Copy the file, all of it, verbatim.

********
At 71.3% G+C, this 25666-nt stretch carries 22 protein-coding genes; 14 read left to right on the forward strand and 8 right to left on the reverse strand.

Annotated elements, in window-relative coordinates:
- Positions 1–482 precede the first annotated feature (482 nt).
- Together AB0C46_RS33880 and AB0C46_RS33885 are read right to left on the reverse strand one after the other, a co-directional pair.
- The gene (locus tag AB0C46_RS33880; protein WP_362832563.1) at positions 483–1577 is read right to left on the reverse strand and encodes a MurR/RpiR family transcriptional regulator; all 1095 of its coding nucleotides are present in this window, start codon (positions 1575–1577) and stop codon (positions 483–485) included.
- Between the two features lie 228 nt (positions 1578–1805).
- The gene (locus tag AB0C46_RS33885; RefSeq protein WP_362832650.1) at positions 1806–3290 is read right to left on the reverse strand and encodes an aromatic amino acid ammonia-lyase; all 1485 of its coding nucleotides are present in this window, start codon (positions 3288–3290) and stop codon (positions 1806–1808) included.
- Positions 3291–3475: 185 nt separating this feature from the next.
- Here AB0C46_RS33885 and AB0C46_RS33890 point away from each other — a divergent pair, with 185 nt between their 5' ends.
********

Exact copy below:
At 71.3% G+C, this 25666-nt stretch carries 22 protein-coding genes; 14 read left to right on the forward strand and 8 right to left on the reverse strand.

Annotated elements, in window-relative coordinates:
- Positions 1–482 precede the first annotated feature (482 nt).
- Together AB0C46_RS33880 and AB0C46_RS33885 are read right to left on the reverse strand one after the other, a co-directional pair.
- The gene (locus tag AB0C46_RS33880; protein WP_362832563.1) at positions 483–1577 is read right to left on the reverse strand and encodes a MurR/RpiR family transcriptional regulator; all 1095 of its coding nucleotides are present in this window, start codon (positions 1575–1577) and stop codon (positions 483–485) included.
- Between the two features lie 228 nt (positions 1578–1805).
- The gene (locus tag AB0C46_RS33885; RefSeq protein WP_362832650.1) at positions 1806–3290 is read right to left on the reverse strand and encodes an aromatic amino acid ammonia-lyase; all 1485 of its coding nucleotides are present in this window, start codon (positions 3288–3290) and stop codon (positions 1806–1808) included.
- Positions 3291–3475: 185 nt separating this feature from the next.
- Here AB0C46_RS33885 and AB0C46_RS33890 point away from each other — a divergent pair, with 185 nt between their 5' ends.